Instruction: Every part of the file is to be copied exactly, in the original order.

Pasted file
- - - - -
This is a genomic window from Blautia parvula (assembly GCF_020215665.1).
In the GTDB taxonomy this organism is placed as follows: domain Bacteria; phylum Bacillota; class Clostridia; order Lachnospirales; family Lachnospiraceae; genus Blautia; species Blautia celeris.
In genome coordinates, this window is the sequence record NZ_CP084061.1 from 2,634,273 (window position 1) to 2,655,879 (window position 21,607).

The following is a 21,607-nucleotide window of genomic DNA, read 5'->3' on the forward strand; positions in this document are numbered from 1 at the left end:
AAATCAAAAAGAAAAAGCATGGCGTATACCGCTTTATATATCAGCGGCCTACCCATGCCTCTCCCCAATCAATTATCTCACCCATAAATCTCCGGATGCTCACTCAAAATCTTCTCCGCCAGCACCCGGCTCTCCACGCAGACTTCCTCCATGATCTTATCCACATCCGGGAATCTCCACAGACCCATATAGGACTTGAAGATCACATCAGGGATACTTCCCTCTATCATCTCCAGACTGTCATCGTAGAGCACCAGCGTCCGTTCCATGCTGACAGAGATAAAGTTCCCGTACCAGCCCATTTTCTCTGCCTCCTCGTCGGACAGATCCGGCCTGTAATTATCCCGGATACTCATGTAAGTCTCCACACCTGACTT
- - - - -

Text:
This is a genomic window from Blautia parvula (assembly GCF_020215665.1).
In the GTDB taxonomy this organism is placed as follows: domain Bacteria; phylum Bacillota; class Clostridia; order Lachnospirales; family Lachnospiraceae; genus Blautia; species Blautia celeris.
In genome coordinates, this window is the sequence record NZ_CP084061.1 from 2,634,273 (window position 1) to 2,655,879 (window position 21,607).

The following is a 21,607-nucleotide window of genomic DNA, read 5'->3' on the forward strand; positions in this document are numbered from 1 at the left end:
AAATCAAAAAGAAAAAGCATGGCGTATACCGCTTTATATATCAGCGGCCTACCCATGCCTCTCCCCAATCAATTATCTCACCCATAAATCTCCGGATGCTCACTCAAAATCTTCTCCGCCAGCACCCGGCTCTCCACGCAGACTTCCTCCATGATCTTATCCACATCCGGGAATCTCCACAGACCCATATAGGACTTGAAGATCACATCAGGGATACTTCCCTCTATCATCTCCAGACTGTCATCGTAGAGCACCAGCGTCCGTTCCATGCTGACAGAGATAAAGTTCCCGTACCAGCCCATTTTCTCTGCCTCCTCGTCGGACAGATCCGGCCTGTAATTATCCCGGATACTCATGTAAGTCTCCACACCTGACTT